Vasoconstrictor Agents<br />Norepinephrine and Epinephrine<br />Norepinephrine is an especially powerful vasoconstrictor h...
Angiotensin II<br />Angiotensin II is powerful vasoconstrictor substance<br />The effect of angiotensin II is to constrict...
Vasopressin<br />Vasopressin, also called antidiuretic hormone, one of the body's most potent vascular constrictor substan...
Other chemical influences on blood flow<br />Histamine<br />Most of the histamine is derived from mast cells in the damage...
Bradykinin<br />Bradykinin causes both powerful arteriolar dilation and increased capillary permeability<br />Bradykinin p...
Vascular Control by Ions and Other Chemical Factors<br />An increase in calcium ion concentration causes vasoconstriction<...
An increase in hydrogen ion concentration causes dilation of the arterioles<br />An increase in carbon dioxide concentrati...
Pharmacologic Stimuli that Cause Contraction or Relaxation of Vascular Smooth Muscle<br />Vasoconstrictors<br />Norepineph...
Distribution of Blood in the Body Organs<br />
Flow rate in muscle<br />Skeletal muscle constitute 40 – 45% body weight<br />5 ml/min/100 g to 80-100 ml/min/100 g<br />I...
Control of blood flow through the skeletal muscle<br />Local regulation- decrease oxygen in muscle greatly enhance flow<br...
Nervous control of muscle blood flow<br />Skeletal muscles are provided with sympathetic vasoconstrictor nerves<br />Sympa...
Total Body Circulatory Readjustments During Exercise<br />Three major effects occur during exercise <br />(1) mass dischar...
Effects of Mass Sympathetic Discharge<br />Three major circulatory effects result<br />The heart is stimulated to greatly ...
Effects of Mass Sympathetic Discharge<br />Most of the arterioles of the peripheral circulation are strongly contracted, e...
The muscle walls of the veins are contracted powerfully, which greatly increases the mean systemic filling pressure<br />T...
Effect of Arterial Pressure Rise<br />Increases force to drive blood (by 30%)<br />Dilates vessels, decreasing resistance ...
Local vs Whole Body Exercise<br />Local (e.g. lifting weight): Mainly vasoconstriction – high increase in BP (up to 170 mm...
Effects of Exercise on Muscle Circulation<br />Increased heart rate & pumping strength<br />Aterioles constricted in most ...
12-15<br />
Normal Coronary Blood Flow<br />The resting coronary blood flow in the human being averages about 225 ml/min, which is abo...
Coronary Circulation<br />Left coronary artery supplies the anterior and left lateral of the left ventricle<br />Right cor...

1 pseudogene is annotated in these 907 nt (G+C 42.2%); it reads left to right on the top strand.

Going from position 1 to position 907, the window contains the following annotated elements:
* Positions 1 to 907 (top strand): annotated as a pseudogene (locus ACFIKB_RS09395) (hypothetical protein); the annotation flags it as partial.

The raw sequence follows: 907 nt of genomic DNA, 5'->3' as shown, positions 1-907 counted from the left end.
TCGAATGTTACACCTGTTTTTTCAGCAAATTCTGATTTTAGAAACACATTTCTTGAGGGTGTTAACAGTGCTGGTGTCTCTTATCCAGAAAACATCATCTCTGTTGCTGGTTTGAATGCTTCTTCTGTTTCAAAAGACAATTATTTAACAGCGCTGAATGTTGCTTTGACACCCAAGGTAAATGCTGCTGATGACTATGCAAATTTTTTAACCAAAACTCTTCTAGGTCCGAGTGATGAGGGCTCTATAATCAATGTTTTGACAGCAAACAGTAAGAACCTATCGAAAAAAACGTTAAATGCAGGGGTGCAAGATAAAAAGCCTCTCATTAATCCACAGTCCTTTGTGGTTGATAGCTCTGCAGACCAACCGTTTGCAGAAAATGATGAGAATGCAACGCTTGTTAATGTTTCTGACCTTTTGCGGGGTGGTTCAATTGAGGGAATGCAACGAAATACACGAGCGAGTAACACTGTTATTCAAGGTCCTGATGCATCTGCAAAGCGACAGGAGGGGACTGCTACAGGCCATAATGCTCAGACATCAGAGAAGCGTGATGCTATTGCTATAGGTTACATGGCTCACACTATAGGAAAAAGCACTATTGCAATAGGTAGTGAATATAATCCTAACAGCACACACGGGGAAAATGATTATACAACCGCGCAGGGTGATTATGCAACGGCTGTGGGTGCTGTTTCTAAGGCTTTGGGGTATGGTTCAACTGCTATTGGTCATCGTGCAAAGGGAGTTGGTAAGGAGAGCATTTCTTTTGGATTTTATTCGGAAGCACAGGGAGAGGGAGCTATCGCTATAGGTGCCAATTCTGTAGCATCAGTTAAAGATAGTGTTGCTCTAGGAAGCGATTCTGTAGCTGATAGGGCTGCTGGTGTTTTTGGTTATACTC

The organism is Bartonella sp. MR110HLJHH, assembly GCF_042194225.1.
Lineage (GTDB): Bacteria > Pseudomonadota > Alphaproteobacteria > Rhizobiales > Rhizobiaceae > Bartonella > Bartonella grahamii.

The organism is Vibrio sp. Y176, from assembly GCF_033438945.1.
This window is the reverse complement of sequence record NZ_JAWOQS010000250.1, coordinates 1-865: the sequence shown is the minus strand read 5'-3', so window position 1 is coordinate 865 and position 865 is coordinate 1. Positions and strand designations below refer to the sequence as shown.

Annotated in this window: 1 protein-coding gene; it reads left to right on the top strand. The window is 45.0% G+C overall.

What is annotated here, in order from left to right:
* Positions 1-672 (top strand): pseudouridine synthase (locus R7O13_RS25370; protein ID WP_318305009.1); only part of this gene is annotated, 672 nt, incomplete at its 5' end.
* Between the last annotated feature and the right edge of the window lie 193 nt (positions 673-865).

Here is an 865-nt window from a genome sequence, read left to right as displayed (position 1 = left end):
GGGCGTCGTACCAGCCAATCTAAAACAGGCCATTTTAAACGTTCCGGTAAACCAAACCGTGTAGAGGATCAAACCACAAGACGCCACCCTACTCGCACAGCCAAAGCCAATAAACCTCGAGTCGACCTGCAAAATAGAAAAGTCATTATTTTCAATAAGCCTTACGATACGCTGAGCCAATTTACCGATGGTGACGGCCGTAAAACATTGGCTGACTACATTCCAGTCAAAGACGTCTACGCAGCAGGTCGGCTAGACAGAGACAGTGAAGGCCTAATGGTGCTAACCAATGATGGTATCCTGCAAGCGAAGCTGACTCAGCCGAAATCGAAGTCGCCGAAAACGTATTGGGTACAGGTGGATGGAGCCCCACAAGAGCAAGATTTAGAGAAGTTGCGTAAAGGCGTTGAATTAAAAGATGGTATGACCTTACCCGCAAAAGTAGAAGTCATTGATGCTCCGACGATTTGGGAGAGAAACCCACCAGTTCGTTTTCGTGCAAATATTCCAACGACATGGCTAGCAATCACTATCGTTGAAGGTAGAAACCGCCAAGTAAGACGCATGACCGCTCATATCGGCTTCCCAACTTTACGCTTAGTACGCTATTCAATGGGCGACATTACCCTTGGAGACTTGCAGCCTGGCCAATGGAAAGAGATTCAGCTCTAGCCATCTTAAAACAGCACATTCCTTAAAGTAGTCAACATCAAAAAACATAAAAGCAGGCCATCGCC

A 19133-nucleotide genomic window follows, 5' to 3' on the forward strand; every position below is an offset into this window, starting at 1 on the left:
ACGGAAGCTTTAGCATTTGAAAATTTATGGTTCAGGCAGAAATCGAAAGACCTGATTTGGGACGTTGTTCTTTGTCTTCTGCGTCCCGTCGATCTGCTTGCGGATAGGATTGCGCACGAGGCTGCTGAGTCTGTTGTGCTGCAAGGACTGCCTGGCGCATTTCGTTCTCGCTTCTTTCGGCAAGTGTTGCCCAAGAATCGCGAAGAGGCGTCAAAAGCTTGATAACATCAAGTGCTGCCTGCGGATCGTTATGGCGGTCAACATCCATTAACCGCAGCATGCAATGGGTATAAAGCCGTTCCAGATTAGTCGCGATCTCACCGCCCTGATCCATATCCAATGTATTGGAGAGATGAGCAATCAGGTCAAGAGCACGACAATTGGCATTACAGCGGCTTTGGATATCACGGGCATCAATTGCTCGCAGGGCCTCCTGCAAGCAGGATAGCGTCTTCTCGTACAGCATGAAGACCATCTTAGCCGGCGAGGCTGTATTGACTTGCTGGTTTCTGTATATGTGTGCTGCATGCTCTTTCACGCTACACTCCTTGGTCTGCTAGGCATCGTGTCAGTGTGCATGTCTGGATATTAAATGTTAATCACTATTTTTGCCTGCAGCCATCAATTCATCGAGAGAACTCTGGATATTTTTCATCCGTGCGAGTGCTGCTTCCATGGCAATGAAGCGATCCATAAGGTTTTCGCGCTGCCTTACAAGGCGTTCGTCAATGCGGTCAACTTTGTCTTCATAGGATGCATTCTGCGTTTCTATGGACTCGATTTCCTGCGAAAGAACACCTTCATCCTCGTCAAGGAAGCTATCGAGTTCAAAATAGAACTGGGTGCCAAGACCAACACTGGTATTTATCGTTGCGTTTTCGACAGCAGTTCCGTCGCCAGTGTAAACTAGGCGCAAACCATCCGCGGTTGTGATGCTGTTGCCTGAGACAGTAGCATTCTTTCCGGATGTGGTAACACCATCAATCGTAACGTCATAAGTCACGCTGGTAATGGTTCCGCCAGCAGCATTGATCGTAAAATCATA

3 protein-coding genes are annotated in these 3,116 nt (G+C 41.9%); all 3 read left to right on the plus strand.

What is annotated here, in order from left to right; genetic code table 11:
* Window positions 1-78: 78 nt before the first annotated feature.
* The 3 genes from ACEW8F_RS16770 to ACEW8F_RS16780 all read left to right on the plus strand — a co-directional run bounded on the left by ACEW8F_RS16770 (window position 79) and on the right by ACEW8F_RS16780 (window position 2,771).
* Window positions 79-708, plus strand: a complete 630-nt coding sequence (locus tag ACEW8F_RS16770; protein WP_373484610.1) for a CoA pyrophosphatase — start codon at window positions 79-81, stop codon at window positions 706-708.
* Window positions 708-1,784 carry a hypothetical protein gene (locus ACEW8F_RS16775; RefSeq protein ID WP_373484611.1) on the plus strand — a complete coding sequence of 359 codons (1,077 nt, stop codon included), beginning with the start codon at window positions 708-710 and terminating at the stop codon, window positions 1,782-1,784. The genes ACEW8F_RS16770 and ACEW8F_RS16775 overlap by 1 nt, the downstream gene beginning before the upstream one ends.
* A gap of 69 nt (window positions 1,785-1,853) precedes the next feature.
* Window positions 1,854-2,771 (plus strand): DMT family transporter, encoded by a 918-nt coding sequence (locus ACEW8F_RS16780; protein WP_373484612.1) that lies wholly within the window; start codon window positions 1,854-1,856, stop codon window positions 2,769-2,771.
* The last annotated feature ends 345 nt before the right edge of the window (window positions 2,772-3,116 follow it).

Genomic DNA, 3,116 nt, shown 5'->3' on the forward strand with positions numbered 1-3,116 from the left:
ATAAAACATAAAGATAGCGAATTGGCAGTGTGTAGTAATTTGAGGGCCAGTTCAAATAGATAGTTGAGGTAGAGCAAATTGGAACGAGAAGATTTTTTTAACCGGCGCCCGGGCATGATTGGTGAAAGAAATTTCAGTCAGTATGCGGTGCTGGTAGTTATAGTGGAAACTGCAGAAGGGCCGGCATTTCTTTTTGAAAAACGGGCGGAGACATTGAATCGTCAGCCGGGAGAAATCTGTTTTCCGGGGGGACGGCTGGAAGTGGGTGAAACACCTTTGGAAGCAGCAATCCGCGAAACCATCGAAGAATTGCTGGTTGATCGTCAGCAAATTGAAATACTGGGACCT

Coronary Circulation: Venous Supply<br />Most of the coronary venous blood from the left ventricular muscle return to the ...
Phasic changes in coronary blood flow during systole and diastole<br />
Left coronary blood flow<br />Right coronary blood flow<br />
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Lec60

  1. 1. Vasoconstrictor Agents<br />Norepinephrine and Epinephrine<br />Norepinephrine is an especially powerful vasoconstrictor hormone; epinephrine is less so<br />When the sympathetic nervous system is stimulated, the sympathetic nerve endings in the individual tissues release norepinephrine, which excites the heart and contracts the veins and arterioles<br />In addition, the sympathetic nerves to the adrenal medullae cause these glands to secrete both norepinephrine and epinephrine into the blood<br />
  2. 2. Angiotensin II<br />Angiotensin II is powerful vasoconstrictor substance<br />The effect of angiotensin II is to constrict powerfully the small arterioles and decreases the blood flow <br />Angiotensin II increases the total peripheral resistance, thereby increasing the arterial pressure<br />
  3. 3. Vasopressin<br />Vasopressin, also called antidiuretic hormone, one of the body's most potent vascular constrictor substances<br />The concentration of circulating blood vasopressin after severe hemorrhage can rise high enough to increase the arterial pressure<br />In many instances this canbringthe arterial pressure almost back up to normal<br />
  4. 4. Other chemical influences on blood flow<br />Histamine<br />Most of the histamine is derived from mast cells in the damaged tissues <br />Histamine has a powerful vasodilator<br />Has the ability to increase greatly capillary porosity, allowing leakage of both fluid and plasma protein into the tissues<br />
  5. 5. Bradykinin<br />Bradykinin causes both powerful arteriolar dilation and increased capillary permeability<br />Bradykinin play special roles in regulating blood flow and capillary leakage of fluids in inflamed tissues<br />
  6. 6. Vascular Control by Ions and Other Chemical Factors<br />An increase in calcium ion concentration causes vasoconstriction<br />An increase in potassium ion concentration causes vasodilation<br />An increase in magnesium ion concentration causes powerful vasodilation<br />